Protests rage on as Macron refuses to budge on pension reform

Latest unrest came after Macron’s government narrowly survived two no-confidence motions in parliament on Monday

By
AFP
Protesters hold a banner and placards depicting French Labour Minister Olivier Dussopt (L), French Prime Minister Elisabeth Borne (C) and French President Emmanuel Macron at Place de la Republique during a demonstration, a few days after the government pushed a pensions reform through parliament without a vote, using the article 49.3 of the constitution, in Paris on March 21, 2023. AFP
Protesters hold a banner and placards depicting French Labour Minister Olivier Dussopt (L), French Prime Minister Elisabeth Borne (C) and French President Emmanuel Macron at Place de la Republique during a demonstration, a few days after the government pushed a pensions reform through parliament without a vote, using the article 49.3 of the constitution, in Paris on March 21, 2023. AFP

PARIS: Following his government narrowly surviving votes of no confidence, French President Emmanuel Macron reassured his supporters that he would stand by his beleaguered prime minister amidst political turmoil with calls from opponents to reshuffle the government. 

Ignoring calls from opponents, Macron said there would be no government reshuffle, no fresh parliamentary elections and no referendum on his controversial pension reform, even in the face of widespread protests that have brought millions into the streets.

Police arrested another 234 people in Paris on Monday night during clashes between protesters and security forces, with several groups burning trash bins, bikes and other objects.

The latest unrest came after Macron’s centrist government narrowly survived two no-confidence motions in parliament on Monday, clearing the way for the legislation raising the retirement age from 62 to 64 to enter into force.

But anger over the government’s decision to invoke a notorious constitutional power to force the reform through the National Assembly without a vote last week has dismayed many ruling party MPs and caused more fury on the streets.

"The reform is adopted but it is not seen as legitimate in the eyes of French people," political scientist Jerome Jaffre told France Inter radio on Tuesday.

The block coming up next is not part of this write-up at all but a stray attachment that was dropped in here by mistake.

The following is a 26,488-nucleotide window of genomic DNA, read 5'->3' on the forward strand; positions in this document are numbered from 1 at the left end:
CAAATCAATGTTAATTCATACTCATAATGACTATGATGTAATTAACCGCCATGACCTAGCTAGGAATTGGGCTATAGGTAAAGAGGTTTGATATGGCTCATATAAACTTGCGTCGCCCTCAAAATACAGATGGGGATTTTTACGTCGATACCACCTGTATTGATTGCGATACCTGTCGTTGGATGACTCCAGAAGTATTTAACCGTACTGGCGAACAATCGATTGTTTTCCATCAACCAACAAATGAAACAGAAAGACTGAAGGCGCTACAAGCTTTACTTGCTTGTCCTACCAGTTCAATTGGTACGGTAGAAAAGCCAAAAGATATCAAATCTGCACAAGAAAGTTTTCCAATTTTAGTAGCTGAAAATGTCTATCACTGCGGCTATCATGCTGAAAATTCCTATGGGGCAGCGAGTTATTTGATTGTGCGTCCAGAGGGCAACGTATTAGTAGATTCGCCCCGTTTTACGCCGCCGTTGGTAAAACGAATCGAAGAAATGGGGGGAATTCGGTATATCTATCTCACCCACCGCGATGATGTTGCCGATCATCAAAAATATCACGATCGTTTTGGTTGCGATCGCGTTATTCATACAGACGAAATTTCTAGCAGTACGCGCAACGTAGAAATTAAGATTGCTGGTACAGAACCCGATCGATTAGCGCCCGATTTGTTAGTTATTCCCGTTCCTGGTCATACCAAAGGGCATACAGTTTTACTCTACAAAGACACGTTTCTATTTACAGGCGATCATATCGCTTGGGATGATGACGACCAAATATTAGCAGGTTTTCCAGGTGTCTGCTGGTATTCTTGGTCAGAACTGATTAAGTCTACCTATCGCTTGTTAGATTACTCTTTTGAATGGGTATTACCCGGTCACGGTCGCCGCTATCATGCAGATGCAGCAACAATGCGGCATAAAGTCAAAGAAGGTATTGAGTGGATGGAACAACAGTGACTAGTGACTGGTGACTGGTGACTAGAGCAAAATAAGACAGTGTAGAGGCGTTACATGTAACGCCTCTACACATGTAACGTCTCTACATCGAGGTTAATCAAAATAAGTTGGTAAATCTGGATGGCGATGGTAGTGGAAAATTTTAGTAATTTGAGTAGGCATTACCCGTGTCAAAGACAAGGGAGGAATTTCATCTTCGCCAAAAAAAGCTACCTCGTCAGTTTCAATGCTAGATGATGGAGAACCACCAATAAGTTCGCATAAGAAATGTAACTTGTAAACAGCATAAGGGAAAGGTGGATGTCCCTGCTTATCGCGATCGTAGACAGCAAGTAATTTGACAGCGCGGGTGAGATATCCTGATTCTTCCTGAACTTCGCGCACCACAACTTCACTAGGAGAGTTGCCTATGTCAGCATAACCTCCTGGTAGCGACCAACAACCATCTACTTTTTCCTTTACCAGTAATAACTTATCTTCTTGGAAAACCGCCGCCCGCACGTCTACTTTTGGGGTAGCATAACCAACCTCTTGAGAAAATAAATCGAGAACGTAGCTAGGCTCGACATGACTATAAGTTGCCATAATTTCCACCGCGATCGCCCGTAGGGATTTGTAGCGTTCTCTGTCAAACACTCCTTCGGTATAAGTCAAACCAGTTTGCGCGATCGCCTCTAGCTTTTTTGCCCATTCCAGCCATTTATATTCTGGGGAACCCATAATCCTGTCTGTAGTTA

"That’s a source of problems, of bitterness, and it’s far from being resolved."

There were also clashes in eastern cities Dijon and Strasbourg overnight, while protesters blocked traffic in other parts of the country.

Arbitrary arrests?

Far-right leader Marine Le Pen warned Macron on Tuesday that he was pushing the country to the verge of a "social explosion".

"Consciously the government is creating all the conditions for a social explosion, as if they were looking for that," Le Pen told AFP in an interview, adding that she would not help "extinguish the fire" of public anger over the legislation.

Several hundred people were already gathered in central Paris by early Tuesday evening, promising to "keep up the pressure".

Lawyers, magistrates and some politicians accused police officers of having made arbitrary arrests in an attempt to stifle anti-government protests.

They cited as proof the fact that the vast majority of detained demonstrators were released after a few hours, without any charges.

"Criminal law is being used by the government to deter demonstrators from exercising their right to demonstrate," said Raphael Kempf, a lawyer specialising in human rights and freedoms.

Paris police chief Laurent Nunez rejected the allegations, telling the BFMTV broadcaster: "There are no unjustified arrests".

Macron’s office said the president would give a live television interview at 1:00 pm (1200 GMT) on Wednesday.

All signs Tuesday were that he will seek to defend what was to be a flagship reform, while seeking fresh momentum for his second term, which still has more than four years to run.

At Tuesday’s meeting with political allies at the presidential palace, Macron called for fresh ideas in the "next two to three weeks" with a view to adopting "a change in method and reform agenda", according to a participant who spoke to AFP on condition of anonymity.

‘Necessary transformations’

Under-fire Prime Minister Elisabeth Borne has refused to resign, telling AFP that she was "determined to continue to carry out the necessary transformations in our country with my ministers".

As well as the political crisis sparked by the law, the government is also contending with growing public order problems and the risk of economic disruption.

Spontaneous protests by young people have seen clashes with police nightly since last week. Interior Minister Gerald Darmanin said there had been 1,200 unauthorised demonstrations since last Thursday, "some of them violent".

Meanwhile strikes and blockades at oil refineries could create fuel shortages.

Around six percent of petrol stations throughout France have run out of petrol or diesel, or both.

"I’ve been to most stations," 18-year-old high school student Christos Chatts told AFP in the southern port city of Marseille. "They’re either closed, or there’s no fuel, or there are monster queues."

The streets of Paris also remain strewn with uncollected rubbish after a two-week strike by garbage workers.

Another round of strikes and protests organised by trade unions for Thursday could again bring public transport to a standstill.

A survey on Sunday showed Macron’s personal approval rating at just 28 percent, its lowest level since the height of the anti-government "Yellow Vest" protest movement in 2019.